TechPentagon ends XM1299 super howitzer program amid technical challenges

Pentagon ends XM1299 super howitzer program amid technical challenges

The text is already in English, so I will not translate it.
The text is already in English, so I will not translate it.
Images source: © Public domain
9:44 AM EDT, March 17, 2024
On March 8, the Pentagon announced the discontinuation of the XM1299 super howitzer program, created to augment the older M109s. This marks another in a series of recent program cancellations.
The XM1299, a 155 mm self-propelled howitzer program, faced insufficient funding in the fiscal year 2025. Doug Bush, Assistant Secretary of the Army for Acquisition, Logistics, and Technology, disclosed that despite completing prototypes in the previous fall, they didn't meet the criteria for production. A total of 20 prototypes were constructed: two designated for destruction during mine and ballistic tests, and the remaining 18 for further testing by an artillery battalion.
The primary reason for halting the funding was technical issues encountered during trials. Notably, the exceptionally long 58 calibers barrel (almost 29.5 feet) showcased excessive wear.

Abandoning an Expensive Endeavor

For context, most modern 155 mm caliber self-propelled guns feature barrels of 52 calibers, like the Krab, whereas American counterparts, including the M109 family and the M777, possess only 39 calibers. Nonetheless, the Army Futures Command is exploring various "existing solutions" to assess their technological maturity. Among the possible alternatives is the M109-52, essentially an enhanced M109A7 outfitted with the same German artillery found in the Panzerhaubitze 2000.
The XM1299 was developed as part of the ERCA (Extended Range Cannon Artillery) program, aimed at securing a substantial range advantage for the US Army over potential adversaries. The long barrel and enlarged ammunition chamber were expected to enable ranges between 43-93 miles using standard ammunition and 81-93 miles with rocket-assisted projectiles. Moreover, it boasted a high rate of fire — up to 10 rounds per minute — while maintaining a relatively light mass of about 44 tons. Additionally, its new fire control system promised enhanced firing accuracy.
Unfortunately, American artillery units will continue to look enviously at their Polish, French, or German counterparts, a sentiment not unfamiliar in the history of the US Army.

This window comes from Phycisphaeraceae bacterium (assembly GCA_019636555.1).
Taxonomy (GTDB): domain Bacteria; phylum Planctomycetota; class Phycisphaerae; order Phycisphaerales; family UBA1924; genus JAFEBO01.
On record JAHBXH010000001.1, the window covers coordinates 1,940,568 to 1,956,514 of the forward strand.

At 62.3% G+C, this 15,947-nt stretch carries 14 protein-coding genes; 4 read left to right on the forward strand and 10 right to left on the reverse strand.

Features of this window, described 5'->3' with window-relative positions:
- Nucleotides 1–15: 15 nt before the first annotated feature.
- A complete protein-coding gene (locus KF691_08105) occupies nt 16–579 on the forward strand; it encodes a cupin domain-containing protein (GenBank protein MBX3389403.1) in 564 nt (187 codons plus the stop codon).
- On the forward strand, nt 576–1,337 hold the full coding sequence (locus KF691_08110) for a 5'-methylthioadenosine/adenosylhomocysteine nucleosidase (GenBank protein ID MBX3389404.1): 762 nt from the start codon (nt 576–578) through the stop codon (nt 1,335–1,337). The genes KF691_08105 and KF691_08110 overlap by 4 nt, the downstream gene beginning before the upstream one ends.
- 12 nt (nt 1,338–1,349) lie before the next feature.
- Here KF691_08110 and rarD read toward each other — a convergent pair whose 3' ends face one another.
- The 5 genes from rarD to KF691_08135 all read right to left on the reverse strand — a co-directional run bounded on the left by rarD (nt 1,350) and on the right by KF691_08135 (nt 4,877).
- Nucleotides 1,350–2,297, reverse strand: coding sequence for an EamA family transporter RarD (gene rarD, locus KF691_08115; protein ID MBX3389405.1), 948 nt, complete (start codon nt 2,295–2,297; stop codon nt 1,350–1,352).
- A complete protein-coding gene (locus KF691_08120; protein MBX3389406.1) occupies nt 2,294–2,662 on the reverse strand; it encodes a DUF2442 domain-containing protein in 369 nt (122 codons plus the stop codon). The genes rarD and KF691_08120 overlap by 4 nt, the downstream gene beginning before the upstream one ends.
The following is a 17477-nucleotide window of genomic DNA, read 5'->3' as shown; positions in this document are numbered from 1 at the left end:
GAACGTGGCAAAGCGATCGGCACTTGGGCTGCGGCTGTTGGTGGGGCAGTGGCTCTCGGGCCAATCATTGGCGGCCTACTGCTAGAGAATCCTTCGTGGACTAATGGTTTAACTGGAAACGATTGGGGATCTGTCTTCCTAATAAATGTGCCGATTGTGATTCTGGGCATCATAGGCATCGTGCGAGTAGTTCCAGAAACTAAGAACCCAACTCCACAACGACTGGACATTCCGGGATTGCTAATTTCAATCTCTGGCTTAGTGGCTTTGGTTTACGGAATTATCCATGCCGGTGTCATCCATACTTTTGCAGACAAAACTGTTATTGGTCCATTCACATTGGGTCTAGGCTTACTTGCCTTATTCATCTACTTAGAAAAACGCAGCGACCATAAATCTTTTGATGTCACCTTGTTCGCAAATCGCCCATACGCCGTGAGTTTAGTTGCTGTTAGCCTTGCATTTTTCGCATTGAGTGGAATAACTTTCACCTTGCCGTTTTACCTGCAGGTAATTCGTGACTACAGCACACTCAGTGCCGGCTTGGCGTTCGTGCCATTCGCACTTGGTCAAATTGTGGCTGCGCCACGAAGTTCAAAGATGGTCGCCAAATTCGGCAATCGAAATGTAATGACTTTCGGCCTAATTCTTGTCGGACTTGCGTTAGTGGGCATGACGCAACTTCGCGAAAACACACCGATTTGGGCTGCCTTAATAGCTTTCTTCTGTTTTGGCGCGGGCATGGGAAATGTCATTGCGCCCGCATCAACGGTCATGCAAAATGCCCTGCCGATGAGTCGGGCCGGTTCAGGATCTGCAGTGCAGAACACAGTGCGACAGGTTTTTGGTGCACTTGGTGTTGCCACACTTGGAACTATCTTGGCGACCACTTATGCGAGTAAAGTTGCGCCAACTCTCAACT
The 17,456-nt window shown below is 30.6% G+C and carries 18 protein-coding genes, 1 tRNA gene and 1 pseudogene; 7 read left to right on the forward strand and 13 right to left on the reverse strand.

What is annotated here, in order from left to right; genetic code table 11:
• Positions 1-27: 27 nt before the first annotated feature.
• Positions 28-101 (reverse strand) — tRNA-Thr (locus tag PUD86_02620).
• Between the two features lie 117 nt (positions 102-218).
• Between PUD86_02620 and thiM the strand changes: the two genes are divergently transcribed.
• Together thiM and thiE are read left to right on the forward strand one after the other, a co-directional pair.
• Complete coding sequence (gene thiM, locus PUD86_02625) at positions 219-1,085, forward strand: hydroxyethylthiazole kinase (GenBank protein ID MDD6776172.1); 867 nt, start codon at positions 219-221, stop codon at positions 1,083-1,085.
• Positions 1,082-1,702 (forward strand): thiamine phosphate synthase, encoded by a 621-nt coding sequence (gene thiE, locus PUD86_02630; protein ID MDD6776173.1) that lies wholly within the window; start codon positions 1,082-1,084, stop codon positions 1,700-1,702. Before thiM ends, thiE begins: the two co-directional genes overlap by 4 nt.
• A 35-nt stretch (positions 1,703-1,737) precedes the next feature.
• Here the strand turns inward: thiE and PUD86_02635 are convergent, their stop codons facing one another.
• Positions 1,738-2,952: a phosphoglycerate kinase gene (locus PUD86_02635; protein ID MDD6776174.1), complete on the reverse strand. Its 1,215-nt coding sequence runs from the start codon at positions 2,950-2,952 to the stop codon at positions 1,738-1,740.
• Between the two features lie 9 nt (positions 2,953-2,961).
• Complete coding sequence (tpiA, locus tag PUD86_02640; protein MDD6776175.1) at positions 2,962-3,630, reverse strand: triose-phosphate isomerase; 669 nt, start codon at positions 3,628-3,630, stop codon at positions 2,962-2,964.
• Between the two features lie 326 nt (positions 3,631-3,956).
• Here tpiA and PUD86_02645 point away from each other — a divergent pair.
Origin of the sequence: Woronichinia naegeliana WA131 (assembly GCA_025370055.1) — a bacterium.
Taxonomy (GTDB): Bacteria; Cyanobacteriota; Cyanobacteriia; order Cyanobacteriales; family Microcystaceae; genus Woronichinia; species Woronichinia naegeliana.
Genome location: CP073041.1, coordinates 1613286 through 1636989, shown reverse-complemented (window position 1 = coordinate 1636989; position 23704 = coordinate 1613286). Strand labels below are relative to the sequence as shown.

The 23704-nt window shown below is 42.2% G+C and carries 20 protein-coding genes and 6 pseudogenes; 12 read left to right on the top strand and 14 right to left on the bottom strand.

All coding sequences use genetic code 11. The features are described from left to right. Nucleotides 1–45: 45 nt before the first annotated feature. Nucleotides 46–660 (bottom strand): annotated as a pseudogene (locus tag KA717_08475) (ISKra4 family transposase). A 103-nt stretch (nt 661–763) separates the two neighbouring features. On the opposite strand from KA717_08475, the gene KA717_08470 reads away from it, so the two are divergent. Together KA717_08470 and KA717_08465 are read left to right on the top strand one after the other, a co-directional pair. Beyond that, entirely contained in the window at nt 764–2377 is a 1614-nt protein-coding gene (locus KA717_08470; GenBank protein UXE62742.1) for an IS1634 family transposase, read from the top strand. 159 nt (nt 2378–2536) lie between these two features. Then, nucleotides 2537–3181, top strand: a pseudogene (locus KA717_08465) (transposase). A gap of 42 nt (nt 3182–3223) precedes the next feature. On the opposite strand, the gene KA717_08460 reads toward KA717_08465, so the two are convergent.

Maintaining Traditions Beyond the XM1299

Just a month prior, the Future Attack Reconnaissance Aircraft (FARA) program was another casualty of budget restraints and strategic shifts, originally intended to supply the US Army with new reconnaissance and attack helicopters to replace the retired Bell OH-58D Kiowa. Competitors for the program included the Bell 360 Invictus and the LM S-97 Raider.
Aside from financial reasons, a strategic reassessment on the battlefield influenced the decision, favoring drones for reconnaissance duties over manned helicopters. Consequently, the AH-64D/E Apache attack helicopters will lack manned support. The extent to which drones can bridge this gap is still to be determined. In September 2023, the US Army also recommended discontinuing the M1A2 SEPv4 Abrams program, aimed at replacing the SEPv3 variant, among other upgrades.
Howitzer XM1299 ERCA
Howitzer XM1299 ERCA© Ronkainen via X
The new Abrams variant was to feature an updated fire control system, competitive communication systems, self-diagnostic capabilities, and a data link for utilizing programmable ammunition XM1147. The decision was influenced by the current development path of the Abrams, considered unsustainable due to its substantial weight (approximately 74 tons, over 79 tons when fully equipped) and high fuel consumption.
Focus has shifted towards developing a new version that aims to be lighter, more mobile, and more cost-effective while maintaining the safety and firepower required by the crew. In May 2021, the Strategic Long-Range Cannon (SLRC) program, which aimed to achieve a firing range of up to 1000 miles, was presumably canceled following the US withdrawal from the INF disarmament treaty.
Throughout history, several similar programs have been terminated, such as the Boeing-Sikorsky RAH-66 Comanche helicopter project in 2004 after $7 billion in spending, and the XM2001 Crusader in 2002 after an investment of $11 billion. The most costly was the Future Combat Systems program, which, costing American taxpayers $32 billion, was closed in 2009 after attempting to replace nearly all of the US Army’s heavy weaponry with a new family of light tracked vehicles.

Was It Wasteful?

These cancellations don't necessarily equate to squandered resources. On the contrary, they represent continuous development efforts by the US Army and parallel advancements in the national defense industry. These seemingly unsuccessful programs often lay the groundwork for future successful initiatives by contributing valuable technological advancements.
Moreover, by engaging in projects like the FCS, XM907, or FARA, American engineers accumulate significant experience crucial for designing future weapons systems. The history of these projects illustrates the importance of investing in research and development: without the Crusader, there would be no XM1299, and the XM1299 paves the way for the future of American artillery technology.
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